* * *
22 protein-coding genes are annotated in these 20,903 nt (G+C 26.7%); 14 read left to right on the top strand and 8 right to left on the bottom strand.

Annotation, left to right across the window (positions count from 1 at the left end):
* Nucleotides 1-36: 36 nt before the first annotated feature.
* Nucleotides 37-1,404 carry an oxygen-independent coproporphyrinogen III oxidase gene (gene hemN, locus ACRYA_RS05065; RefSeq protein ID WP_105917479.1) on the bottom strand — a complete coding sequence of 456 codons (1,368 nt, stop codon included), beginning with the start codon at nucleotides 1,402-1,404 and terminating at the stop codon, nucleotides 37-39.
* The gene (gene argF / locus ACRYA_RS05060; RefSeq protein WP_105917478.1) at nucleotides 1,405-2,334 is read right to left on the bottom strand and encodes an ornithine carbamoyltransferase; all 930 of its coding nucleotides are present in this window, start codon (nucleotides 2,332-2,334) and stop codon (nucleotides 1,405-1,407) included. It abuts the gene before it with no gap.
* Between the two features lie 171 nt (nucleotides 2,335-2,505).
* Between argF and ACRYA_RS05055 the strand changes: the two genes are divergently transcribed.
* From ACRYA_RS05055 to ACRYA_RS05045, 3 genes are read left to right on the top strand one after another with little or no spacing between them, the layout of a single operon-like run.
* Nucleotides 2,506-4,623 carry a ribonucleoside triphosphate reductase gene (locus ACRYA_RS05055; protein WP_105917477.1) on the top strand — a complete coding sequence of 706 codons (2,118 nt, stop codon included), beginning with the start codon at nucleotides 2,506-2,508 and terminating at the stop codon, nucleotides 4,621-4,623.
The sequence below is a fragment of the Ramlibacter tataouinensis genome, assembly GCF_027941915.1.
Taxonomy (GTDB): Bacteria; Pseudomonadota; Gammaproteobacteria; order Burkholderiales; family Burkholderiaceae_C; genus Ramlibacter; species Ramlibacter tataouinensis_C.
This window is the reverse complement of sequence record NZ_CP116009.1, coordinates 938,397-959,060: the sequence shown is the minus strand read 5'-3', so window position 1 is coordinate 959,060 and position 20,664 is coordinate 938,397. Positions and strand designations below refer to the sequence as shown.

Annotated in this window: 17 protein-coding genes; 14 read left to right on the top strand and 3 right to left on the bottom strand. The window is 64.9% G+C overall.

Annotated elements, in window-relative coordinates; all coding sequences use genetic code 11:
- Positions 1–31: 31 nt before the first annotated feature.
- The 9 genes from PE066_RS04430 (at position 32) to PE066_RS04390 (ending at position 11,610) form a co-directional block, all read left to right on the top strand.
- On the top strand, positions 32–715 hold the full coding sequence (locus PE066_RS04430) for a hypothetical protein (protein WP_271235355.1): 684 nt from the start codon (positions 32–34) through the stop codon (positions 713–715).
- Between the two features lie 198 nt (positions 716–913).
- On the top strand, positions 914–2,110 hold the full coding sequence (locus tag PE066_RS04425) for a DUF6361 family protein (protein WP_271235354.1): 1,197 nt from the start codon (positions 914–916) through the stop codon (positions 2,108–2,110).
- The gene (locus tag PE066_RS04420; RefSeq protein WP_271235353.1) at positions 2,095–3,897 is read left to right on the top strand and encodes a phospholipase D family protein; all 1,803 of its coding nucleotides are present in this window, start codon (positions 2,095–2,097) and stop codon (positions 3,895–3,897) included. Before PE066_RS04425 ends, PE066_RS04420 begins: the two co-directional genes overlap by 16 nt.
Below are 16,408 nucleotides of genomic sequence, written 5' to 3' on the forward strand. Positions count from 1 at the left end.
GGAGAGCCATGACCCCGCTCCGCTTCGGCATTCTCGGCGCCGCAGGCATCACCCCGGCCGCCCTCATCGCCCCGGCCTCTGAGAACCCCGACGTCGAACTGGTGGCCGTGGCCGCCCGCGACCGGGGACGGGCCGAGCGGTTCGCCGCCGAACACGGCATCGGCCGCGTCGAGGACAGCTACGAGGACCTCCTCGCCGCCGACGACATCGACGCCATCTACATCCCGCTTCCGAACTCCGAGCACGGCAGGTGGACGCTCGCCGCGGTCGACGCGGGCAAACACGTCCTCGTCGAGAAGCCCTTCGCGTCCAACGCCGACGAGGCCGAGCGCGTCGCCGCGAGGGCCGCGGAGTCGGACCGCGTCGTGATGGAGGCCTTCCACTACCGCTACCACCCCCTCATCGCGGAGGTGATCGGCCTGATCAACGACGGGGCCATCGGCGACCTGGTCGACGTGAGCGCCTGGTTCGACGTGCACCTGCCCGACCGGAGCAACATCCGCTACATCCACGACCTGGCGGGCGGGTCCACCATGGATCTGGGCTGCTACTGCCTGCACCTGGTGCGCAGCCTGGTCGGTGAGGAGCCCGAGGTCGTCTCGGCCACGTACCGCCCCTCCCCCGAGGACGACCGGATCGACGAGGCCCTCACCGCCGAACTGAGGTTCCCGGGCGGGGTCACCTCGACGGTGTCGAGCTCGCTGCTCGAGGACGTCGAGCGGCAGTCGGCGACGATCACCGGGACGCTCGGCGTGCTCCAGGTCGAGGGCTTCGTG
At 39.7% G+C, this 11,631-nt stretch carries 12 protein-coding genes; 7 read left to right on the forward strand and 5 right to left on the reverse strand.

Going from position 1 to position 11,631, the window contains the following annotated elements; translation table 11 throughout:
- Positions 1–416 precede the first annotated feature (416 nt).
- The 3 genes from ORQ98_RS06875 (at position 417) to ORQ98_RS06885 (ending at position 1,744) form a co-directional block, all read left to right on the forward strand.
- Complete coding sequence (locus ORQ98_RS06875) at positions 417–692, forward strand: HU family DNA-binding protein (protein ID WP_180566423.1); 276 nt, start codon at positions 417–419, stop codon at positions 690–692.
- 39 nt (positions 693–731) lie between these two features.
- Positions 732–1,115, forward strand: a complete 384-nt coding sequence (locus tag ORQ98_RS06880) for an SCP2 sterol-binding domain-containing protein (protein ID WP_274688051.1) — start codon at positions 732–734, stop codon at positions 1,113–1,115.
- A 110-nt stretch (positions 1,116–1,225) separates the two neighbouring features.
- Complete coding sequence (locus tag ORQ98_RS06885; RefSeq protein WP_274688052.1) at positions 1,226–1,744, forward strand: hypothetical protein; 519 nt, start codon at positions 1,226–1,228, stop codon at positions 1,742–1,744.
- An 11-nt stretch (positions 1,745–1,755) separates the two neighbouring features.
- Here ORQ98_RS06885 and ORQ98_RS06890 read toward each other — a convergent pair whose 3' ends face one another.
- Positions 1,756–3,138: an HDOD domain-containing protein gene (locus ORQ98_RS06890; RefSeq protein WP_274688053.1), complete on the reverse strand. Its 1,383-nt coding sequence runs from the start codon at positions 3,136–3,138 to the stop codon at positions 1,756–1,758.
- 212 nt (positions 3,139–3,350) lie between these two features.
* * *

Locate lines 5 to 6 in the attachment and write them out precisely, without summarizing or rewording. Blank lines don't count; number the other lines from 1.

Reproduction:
* The gene (gene argF / locus ACRYA_RS05060; RefSeq protein WP_105917478.1) at nucleotides 1,405-2,334 is read right to left on the bottom strand and encodes an ornithine carbamoyltransferase; all 930 of its coding nucleotides are present in this window, start codon (nucleotides 2,332-2,334) and stop codon (nucleotides 1,405-1,407) included. It abuts the gene before it with no gap.
* Between the two features lie 171 nt (nucleotides 2,335-2,505).